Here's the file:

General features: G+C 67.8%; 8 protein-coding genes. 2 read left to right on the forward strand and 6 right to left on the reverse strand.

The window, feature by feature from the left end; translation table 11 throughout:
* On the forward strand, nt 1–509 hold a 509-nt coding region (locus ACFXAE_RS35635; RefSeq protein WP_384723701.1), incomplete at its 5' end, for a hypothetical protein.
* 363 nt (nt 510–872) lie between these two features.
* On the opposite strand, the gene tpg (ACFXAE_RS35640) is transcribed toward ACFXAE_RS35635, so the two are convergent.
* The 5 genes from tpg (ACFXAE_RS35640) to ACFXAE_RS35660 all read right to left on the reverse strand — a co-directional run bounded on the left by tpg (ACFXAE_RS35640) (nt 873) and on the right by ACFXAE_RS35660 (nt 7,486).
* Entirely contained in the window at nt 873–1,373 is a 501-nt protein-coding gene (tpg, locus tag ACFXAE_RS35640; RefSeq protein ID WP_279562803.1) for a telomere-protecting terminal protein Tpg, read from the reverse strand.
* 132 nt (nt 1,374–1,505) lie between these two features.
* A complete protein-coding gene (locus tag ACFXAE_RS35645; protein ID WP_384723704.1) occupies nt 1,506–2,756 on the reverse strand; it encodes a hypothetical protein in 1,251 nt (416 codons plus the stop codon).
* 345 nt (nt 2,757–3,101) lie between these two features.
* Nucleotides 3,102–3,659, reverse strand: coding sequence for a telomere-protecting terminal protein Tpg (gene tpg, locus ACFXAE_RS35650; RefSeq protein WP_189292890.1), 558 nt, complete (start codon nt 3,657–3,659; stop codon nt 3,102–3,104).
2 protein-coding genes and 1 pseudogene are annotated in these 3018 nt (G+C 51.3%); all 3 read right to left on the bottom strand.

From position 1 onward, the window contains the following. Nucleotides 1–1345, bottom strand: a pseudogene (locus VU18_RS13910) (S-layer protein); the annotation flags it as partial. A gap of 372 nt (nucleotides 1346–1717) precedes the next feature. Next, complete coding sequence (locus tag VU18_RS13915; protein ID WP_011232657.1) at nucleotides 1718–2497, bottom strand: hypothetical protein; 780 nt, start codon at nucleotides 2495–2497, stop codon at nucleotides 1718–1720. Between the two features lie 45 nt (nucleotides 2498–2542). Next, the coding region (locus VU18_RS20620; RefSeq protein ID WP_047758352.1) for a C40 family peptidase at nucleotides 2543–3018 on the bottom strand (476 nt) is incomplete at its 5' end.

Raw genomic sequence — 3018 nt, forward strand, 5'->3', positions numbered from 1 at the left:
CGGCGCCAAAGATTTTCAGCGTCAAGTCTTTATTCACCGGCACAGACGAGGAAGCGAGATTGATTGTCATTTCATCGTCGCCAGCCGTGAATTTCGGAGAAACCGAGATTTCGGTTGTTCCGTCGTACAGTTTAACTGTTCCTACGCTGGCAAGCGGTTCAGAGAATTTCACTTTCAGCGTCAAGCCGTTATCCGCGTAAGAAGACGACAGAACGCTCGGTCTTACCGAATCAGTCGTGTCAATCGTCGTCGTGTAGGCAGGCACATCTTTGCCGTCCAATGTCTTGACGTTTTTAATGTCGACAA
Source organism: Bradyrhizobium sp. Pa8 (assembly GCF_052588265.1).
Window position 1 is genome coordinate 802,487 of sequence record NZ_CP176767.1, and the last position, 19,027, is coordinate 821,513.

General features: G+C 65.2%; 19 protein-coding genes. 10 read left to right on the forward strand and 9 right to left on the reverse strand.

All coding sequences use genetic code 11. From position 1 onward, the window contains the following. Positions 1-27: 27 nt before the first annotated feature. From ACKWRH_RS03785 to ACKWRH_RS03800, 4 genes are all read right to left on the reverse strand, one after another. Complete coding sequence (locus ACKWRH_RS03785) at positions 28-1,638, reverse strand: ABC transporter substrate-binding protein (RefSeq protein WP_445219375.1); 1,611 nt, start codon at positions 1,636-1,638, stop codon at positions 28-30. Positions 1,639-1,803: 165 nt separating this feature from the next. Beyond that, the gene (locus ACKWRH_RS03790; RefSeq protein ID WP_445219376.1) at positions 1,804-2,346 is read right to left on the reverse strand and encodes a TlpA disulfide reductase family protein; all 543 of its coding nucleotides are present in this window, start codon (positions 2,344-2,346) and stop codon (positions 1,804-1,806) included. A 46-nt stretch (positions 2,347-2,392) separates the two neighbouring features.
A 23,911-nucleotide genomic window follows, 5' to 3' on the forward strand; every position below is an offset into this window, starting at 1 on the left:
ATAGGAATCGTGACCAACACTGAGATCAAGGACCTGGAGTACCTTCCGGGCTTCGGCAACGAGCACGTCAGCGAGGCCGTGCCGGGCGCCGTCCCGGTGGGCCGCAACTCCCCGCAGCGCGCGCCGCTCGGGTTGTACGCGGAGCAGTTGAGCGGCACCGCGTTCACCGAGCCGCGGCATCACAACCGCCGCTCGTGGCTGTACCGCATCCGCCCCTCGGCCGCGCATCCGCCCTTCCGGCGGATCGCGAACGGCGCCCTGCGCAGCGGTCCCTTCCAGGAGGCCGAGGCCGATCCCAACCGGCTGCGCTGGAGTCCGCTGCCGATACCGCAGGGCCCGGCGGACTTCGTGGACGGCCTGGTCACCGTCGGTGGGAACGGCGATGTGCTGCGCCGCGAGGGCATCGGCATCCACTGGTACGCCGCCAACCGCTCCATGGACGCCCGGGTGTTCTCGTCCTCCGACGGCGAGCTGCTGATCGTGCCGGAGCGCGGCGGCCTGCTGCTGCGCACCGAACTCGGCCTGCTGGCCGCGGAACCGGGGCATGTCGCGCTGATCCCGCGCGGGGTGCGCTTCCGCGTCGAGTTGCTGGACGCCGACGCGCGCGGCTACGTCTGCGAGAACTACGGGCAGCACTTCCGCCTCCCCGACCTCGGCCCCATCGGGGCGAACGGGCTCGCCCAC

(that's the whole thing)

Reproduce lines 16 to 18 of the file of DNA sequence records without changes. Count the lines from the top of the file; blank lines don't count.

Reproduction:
Source organism: Bradyrhizobium sp. Pa8 (assembly GCF_052588265.1).
Window position 1 is genome coordinate 802,487 of sequence record NZ_CP176767.1, and the last position, 19,027, is coordinate 821,513.

General features: G+C 65.2%; 19 protein-coding genes. 10 read left to right on the forward strand and 9 right to left on the reverse strand.